“If the President is looking for someone to blame on the slow pace of confirmations, he needs only to look in the mirror,” Senate Minority Leader Chuck Schumer, a New York Democrat, said in a statement. “President Trump ought to roll up his sleeves and get to work rather than pointing false fingers of blame.”

To be sure, the White House’s slow work filling positions isn’t the only thing delaying his nominees.

The Trump administration has sent names for six additional ambassador jobs to the State Department for signoff, and has become increasingly impatient with the process. Secretary of State Rex Tillerson has also intervened in some cases; while the White House wanted Ric Grenell, a former spokesman for the U.S. mission to the UN, to be ambassador to NATO, Tillerson asked to instead name former Senator Kay Bailey Hutchison, according to an administration official familiar with the process.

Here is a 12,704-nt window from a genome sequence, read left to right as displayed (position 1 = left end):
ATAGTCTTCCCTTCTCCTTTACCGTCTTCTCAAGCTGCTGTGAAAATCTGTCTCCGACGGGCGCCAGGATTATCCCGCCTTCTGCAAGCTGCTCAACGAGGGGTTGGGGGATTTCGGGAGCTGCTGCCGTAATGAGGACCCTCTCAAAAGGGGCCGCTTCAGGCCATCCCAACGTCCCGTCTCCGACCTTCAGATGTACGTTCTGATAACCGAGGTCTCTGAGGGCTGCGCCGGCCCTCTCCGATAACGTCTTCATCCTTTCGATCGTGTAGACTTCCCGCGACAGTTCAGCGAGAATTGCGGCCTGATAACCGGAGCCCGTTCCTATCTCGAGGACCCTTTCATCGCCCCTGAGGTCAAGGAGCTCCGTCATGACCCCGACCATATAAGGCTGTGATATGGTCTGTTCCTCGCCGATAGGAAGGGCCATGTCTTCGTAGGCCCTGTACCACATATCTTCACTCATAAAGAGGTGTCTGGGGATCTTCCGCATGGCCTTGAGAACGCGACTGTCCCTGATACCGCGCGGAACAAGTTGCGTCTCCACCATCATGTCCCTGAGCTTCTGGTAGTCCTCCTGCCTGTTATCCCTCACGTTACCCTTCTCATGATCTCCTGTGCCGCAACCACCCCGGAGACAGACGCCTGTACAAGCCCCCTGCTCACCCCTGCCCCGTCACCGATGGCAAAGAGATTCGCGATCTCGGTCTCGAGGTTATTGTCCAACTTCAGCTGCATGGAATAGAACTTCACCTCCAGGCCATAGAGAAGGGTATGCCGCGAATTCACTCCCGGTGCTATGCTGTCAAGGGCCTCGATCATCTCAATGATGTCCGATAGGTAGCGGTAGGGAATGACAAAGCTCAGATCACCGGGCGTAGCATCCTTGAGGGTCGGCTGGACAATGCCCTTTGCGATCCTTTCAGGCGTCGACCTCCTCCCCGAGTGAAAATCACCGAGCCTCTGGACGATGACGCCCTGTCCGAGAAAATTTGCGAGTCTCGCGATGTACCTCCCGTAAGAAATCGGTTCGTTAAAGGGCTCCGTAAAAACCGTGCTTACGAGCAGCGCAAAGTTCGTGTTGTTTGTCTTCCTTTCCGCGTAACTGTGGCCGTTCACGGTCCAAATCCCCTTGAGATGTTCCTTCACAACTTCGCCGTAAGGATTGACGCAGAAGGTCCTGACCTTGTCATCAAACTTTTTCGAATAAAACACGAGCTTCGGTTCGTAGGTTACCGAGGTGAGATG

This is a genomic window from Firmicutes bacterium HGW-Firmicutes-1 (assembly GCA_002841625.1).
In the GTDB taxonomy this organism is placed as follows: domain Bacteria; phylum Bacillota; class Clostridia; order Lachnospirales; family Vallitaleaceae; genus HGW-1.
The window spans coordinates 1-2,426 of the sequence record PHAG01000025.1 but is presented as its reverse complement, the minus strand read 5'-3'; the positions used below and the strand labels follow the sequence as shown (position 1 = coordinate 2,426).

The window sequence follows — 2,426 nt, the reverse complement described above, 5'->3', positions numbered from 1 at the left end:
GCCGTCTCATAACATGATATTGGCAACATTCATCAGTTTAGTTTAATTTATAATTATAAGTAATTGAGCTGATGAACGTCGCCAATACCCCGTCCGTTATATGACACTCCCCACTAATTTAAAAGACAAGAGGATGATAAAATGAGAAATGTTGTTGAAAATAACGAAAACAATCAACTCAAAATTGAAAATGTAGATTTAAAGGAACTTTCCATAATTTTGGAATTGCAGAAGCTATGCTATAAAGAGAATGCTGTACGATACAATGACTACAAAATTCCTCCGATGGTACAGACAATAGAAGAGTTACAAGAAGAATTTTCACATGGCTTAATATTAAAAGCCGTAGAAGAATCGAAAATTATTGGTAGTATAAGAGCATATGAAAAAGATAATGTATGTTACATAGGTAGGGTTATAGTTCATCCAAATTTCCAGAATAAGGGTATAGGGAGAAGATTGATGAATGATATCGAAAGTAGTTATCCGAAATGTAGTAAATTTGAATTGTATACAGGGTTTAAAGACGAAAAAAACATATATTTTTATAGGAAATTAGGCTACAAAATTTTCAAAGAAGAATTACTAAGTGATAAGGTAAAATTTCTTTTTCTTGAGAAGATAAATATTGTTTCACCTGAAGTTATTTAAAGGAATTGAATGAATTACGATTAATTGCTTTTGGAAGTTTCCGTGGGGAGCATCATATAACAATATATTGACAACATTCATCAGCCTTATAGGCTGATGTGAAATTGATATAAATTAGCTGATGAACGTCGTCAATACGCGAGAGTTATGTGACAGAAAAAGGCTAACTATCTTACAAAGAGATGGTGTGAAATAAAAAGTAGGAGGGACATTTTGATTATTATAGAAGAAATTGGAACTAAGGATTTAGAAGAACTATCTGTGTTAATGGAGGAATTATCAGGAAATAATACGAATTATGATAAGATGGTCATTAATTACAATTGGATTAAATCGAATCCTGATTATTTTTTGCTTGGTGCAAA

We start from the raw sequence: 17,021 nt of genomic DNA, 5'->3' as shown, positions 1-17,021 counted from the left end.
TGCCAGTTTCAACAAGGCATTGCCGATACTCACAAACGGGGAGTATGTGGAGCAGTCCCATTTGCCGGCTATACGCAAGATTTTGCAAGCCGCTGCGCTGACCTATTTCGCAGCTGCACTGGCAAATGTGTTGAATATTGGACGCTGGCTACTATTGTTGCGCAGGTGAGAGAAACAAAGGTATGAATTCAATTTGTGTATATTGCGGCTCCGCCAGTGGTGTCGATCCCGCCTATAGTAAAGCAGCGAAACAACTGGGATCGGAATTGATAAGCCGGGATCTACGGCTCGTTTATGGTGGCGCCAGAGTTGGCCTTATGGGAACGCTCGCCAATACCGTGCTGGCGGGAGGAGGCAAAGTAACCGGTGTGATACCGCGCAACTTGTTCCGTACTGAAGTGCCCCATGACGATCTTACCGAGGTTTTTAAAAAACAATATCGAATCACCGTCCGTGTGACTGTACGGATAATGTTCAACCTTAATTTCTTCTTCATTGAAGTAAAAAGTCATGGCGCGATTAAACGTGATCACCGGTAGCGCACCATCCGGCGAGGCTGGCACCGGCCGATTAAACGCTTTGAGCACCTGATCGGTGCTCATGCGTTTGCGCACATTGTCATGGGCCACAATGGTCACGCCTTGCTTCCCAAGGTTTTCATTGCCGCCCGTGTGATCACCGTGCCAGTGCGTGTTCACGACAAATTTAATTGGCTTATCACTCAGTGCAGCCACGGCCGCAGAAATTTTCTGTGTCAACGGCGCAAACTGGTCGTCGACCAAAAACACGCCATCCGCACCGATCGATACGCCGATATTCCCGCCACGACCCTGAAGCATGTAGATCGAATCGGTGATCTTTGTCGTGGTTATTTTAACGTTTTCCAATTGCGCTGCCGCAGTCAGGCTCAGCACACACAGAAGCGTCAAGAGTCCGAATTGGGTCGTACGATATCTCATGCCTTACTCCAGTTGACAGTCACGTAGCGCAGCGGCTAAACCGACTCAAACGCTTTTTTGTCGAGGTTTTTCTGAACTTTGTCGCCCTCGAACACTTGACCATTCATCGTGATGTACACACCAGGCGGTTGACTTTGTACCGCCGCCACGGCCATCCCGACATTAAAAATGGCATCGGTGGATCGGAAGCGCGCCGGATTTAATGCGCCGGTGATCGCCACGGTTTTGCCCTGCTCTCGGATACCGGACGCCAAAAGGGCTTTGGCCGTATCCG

By the Numbers

Since Trump took office on Jan. 20, he’s submitted 94 names to the Senate, with 35 being confirmed in an average of 41 days. By comparison, Trump’s predecessor Barack Obama at this point had 130 administration members confirmed and another 89 awaiting confirmation in a process that took on average 32 days.

Schumer, in his statement, said the delays are because many nominees had “conflicts of interest and incomplete ethics agreements when they were named.”

Trump’s aides frequently decline to comment on his tweets, saying that the missives speak for themselves. White House counselor Kellyanne Conway denounced “this obsession with covering everything he says on Twitter and very little what he does as president” on NBC’s “Today” show on Monday.

Yet they are presidential statements and are taken seriously outside the administration. George Conway, Kellyanne Conway’s husband, criticized Trump’s tweets about the travel ban on Monday in a series of his own tweets.

“Tweets on legal matters seriously undermine Admin agenda and POTUS -- and those who support him, as I do, need to reinforce that pt and not be be shy about it,” he said.

A spokesman for Conway verified that he controls the account.